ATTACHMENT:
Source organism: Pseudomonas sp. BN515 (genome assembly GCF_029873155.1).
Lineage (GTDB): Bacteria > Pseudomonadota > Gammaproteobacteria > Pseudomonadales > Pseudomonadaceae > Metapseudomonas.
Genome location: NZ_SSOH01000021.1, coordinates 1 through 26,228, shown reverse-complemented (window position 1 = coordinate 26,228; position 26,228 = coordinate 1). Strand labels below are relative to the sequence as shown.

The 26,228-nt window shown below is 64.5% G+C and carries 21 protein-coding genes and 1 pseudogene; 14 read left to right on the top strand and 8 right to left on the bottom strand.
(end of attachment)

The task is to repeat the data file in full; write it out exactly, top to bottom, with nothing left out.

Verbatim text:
Source organism: Pseudomonas sp. BN515 (genome assembly GCF_029873155.1).
Lineage (GTDB): Bacteria > Pseudomonadota > Gammaproteobacteria > Pseudomonadales > Pseudomonadaceae > Metapseudomonas.
Genome location: NZ_SSOH01000021.1, coordinates 1 through 26,228, shown reverse-complemented (window position 1 = coordinate 26,228; position 26,228 = coordinate 1). Strand labels below are relative to the sequence as shown.

The 26,228-nt window shown below is 64.5% G+C and carries 21 protein-coding genes and 1 pseudogene; 14 read left to right on the top strand and 8 right to left on the bottom strand.